Whipworms are a soil-based parasite known to infect approximately 604 to 795 million people per year, worldwide. Similar to hookworms, whipworms are primarily transmitted to humans via contaminated soil. Vegetables, fruits, and dirty hands/fingers are often the primary transmitters of the parasite’s eggs, which enter humans through the mouth if proper hygiene is not followed regularly. Upon entering the body, whipworms take up residence in the large intestine causing either light or heavy infections over time. In light infections, individuals are usually asymptomatic; however, in cases of heavy infection, the most common symptom of whipworms includes painful bowel movements that contain a mixture of mucus, blood, and water (cdc.gov). In more serious infections, bloody diarrhea, extreme nausea, vomiting, headaches, and severe weight loss are also common, along with rectal prolapse, and appendicitis. In children, the effects of whipworms are often the most serious, and can impede cognitive growth and development, as well as anemia, and nutritional deficiency. Although the number of deaths caused from the parasite are currently unknown, it is estimated that whipworm-related deaths are around the same number as hookworms, approximately 62,000 per year, worldwide.
Similar to hookworms, diagnosis of a whipworm infection is obtained by routine stool sample tests. Upon successfully diagnosing an individual with the parasite, both albendazole and mebendazole are the primary drugs used for treatment, along with iron supplements for those suffering anemia-related illnesses from the worms. Treatment is highly effective, with infections clearing after only three days. Experts agree that good hygiene and proper food preparation are the best methods to prevent infection.
4. Schistosoma (Blood Flukes)
The Schistosoma, also know as “Blood Flukes,” are parasitic flatworms from the genus trematodes. Blood Flukes derive from freshwater snails, and are commonly found in ponds, lakes, and standing bodies of water. Humans commonly contract the parasite after wading into infected water. Once in, the flukes attach themselves to the skin, and literally drill their way into the body; entering blood vessels until they make their way to the intestinal tract of their host. From there, the Blood Fluke begins producing large numbers of eggs, which are flushed out of the body (via stool), and hatch later in fresh water. Although the eggs are incapable of hatching inside their human host, on occasion the eggs get swept towards the liver where they cause severe inflammation and swelling. Symptoms are relatively rare for Blood Fluke infections, making diagnosis difficult. Depending on the species of the Blood Fluke, humans can develop a wide range of issues, however, including fever, cough, abdominal cramps/pain, diarrhea, hepatosplenomegaly (swelling of the liver and spleen, as well as eosinophilia (high-levels of white blood cells). It is important to note that these symptoms derive from the body’s reaction to the eggs, rather than the worms themselves. Left untreated, Blood Flukes are also capable of causing anemia, malnutrition, learning difficulties/neurological disorders, and severe damage to the liver, intestine, spleen, bladder, and lungs that can be fatal over time. With the ability to thrive in humans for decades (upwards of 30+ years), the Blood Fluke is also capable of inflicting a large array of diseases and disorders in the human body, including bladder cancer, paralysis, as well as brain and spinal cord inflammation (cdc.gov). Approximately 200-million people are known to be infected by the parasite annually, with reactions to the Blood Fluke’s eggs occurring 1 to 2 months after infection. Some individuals, however, have reported rashes and itchy skin within a few days of infection. Although death rates vary widely, the World Health Organization estimates that nearly 200,000 people die each year, with an additional 20-million individuals suffering severe complications from the parasite.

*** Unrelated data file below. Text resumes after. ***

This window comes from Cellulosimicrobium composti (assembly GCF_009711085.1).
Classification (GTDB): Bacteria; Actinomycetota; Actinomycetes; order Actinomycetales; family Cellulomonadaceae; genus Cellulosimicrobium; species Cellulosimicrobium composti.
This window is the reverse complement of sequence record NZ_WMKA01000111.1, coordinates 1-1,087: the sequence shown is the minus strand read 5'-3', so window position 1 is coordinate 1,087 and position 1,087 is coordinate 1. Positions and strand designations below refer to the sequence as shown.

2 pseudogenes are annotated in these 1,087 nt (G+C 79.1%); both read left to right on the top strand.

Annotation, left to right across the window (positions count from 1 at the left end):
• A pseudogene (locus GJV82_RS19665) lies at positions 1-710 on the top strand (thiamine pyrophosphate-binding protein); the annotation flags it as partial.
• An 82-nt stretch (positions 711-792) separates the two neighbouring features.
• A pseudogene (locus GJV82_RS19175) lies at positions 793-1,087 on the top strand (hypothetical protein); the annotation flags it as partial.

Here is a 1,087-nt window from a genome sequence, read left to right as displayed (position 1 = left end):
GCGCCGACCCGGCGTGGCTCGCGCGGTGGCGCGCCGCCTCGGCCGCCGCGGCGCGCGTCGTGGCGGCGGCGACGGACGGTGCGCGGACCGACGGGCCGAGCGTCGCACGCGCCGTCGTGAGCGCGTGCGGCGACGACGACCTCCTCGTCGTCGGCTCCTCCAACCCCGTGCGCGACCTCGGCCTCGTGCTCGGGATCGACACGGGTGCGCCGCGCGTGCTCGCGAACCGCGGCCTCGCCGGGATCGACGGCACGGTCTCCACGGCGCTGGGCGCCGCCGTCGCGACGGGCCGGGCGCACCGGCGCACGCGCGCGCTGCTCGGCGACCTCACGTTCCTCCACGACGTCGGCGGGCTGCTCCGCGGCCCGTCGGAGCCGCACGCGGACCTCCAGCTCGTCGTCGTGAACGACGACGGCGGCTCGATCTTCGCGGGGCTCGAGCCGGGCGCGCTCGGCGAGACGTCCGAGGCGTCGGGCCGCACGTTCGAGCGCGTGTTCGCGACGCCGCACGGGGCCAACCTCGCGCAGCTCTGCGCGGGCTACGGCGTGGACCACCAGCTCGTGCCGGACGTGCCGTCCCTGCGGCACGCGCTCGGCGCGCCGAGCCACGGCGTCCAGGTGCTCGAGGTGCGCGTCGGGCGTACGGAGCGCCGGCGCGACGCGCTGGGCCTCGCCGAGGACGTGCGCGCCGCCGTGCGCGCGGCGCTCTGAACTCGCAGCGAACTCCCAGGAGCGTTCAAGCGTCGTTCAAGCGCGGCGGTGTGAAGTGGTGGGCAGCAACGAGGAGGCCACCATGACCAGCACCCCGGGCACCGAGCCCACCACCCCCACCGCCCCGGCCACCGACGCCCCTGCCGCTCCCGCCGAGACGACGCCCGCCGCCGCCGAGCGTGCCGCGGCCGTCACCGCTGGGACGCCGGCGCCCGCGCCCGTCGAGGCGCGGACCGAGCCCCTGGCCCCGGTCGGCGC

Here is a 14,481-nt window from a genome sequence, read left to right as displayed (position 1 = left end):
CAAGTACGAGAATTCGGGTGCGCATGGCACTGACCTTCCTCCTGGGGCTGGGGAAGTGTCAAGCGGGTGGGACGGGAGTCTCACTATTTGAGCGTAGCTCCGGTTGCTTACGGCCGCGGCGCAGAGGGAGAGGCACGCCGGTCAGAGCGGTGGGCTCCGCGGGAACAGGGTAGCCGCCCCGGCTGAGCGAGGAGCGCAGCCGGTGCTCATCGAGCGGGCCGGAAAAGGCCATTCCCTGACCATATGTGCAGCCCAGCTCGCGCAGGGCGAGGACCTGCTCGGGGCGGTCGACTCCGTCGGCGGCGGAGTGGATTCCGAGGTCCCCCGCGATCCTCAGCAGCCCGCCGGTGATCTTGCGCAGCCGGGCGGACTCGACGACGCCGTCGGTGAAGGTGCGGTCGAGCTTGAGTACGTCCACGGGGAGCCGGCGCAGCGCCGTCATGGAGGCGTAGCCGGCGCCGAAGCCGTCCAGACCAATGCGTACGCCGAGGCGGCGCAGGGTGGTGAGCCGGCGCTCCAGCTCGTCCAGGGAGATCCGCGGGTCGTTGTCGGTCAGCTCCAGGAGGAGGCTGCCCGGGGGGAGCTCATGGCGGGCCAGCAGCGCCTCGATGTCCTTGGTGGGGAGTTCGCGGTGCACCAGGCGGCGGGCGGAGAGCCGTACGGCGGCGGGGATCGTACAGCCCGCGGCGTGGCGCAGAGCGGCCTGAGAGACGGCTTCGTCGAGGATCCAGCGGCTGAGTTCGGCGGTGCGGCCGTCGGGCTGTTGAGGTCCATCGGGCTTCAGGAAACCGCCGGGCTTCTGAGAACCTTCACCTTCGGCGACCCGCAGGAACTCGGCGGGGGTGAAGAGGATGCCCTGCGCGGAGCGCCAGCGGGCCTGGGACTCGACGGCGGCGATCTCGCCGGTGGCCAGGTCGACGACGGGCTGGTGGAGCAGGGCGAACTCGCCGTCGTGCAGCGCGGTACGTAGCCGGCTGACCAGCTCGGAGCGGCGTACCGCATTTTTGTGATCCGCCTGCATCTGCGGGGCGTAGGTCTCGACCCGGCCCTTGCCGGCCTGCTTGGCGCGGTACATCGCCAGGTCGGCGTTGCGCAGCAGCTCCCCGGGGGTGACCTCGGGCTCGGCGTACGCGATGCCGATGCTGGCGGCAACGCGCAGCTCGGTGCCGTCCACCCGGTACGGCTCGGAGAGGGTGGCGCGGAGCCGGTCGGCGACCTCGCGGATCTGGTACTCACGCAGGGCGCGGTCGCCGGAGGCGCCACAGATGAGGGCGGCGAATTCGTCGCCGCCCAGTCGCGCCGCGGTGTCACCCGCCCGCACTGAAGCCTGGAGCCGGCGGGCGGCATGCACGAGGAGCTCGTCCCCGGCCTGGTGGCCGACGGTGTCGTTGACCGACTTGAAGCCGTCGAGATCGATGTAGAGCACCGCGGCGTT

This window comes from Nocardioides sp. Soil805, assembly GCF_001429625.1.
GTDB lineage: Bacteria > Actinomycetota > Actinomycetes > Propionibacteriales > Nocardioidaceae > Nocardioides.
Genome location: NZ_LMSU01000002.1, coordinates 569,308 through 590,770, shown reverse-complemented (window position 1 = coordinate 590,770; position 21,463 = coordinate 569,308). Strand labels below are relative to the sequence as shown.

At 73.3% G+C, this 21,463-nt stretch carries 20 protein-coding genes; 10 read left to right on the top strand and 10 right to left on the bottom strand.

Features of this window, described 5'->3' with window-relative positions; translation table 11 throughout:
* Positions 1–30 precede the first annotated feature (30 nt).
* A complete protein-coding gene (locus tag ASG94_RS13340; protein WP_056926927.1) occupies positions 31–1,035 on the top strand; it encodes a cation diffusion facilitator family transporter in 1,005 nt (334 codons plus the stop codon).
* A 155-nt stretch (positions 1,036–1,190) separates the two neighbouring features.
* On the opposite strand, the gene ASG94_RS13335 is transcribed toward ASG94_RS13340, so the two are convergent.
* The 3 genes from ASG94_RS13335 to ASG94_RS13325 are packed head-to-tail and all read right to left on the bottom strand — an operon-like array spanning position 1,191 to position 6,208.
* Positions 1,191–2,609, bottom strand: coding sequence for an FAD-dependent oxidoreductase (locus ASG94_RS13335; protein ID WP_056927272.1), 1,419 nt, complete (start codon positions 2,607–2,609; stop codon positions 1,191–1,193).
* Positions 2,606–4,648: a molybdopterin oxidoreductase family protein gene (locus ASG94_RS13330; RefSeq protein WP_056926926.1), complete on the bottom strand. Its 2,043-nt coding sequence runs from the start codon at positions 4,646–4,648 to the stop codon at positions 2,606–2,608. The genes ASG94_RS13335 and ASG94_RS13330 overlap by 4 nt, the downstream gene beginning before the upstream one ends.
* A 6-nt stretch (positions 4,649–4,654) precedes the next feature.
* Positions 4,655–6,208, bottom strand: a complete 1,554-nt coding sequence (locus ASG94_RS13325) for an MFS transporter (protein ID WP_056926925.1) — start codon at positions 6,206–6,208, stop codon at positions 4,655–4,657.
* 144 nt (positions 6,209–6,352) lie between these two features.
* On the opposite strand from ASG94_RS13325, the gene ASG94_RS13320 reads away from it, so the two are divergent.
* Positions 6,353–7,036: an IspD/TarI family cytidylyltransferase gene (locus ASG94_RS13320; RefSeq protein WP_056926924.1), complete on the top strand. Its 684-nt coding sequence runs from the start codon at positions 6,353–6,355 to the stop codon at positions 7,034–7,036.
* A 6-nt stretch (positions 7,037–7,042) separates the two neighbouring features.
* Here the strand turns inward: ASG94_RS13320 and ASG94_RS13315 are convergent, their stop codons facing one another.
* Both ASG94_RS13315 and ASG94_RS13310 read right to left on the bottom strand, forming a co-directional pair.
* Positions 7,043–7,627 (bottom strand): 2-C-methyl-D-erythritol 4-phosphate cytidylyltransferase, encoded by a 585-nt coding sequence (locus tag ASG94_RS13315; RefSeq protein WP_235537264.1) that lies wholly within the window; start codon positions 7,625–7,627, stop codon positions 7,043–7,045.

Treatment options for the Blood Fluke are available, including the prescription medication known as Praziquantel. Only 1-2 days of medication are needed (on average) to eradicate the worms. Experts agree that the best way to combat Blood Flukes is to avoid swimming/wading in stagnant water, and to avoid drinking water that is potentially contaminated or polluted (cdc.gov).
Acanthamoeba is an extremely dangerous amoeba parasite found in soil, air, ponds, lakes, and oceans worldwide. The parasite is known to cause Acanthamoeba Keratitis (which is a rare but serious infection of the eye that can result in permanent blindness), as well as GAE - Granulomatous Amebic Encephalitis (Brain and Spinal Cord Infection), or “Disseminated Infection.” Left untreated, the amoeba is capable of affecting the skin and central nervous systems of its host with deadly consequences. Although most people are exposed to the Acanthamoeba during their lifetimes, only a very few people will become ill after their exposure. Although little is known about the parasite, researchers believe that it infects humans through the nasal passageways, eyes, or ulcerated/broken skin. Depending on the infection, diagnosis of the parasite is often quite difficult, and is usually not noticed until the infection reaches advanced stages. In individuals with GAE, swelling and inflammation of the lungs, sinuses, and brain are common, along with loss of coordination, mental duress, fever, muscle weakness, paralysis, double vision, and a host of various neurological problems. In Acanthamoeba Keratitis, symptoms vary significantly, but generally involve severe eye pain, eye redness, blurry vision, sensitivity to light, and the sensation of something being in the eye (cdc.gov). Early diagnosis is critical for successful treatment, and usually involves a combination of brain scans, spinal taps, and biopsies to confirm the infection.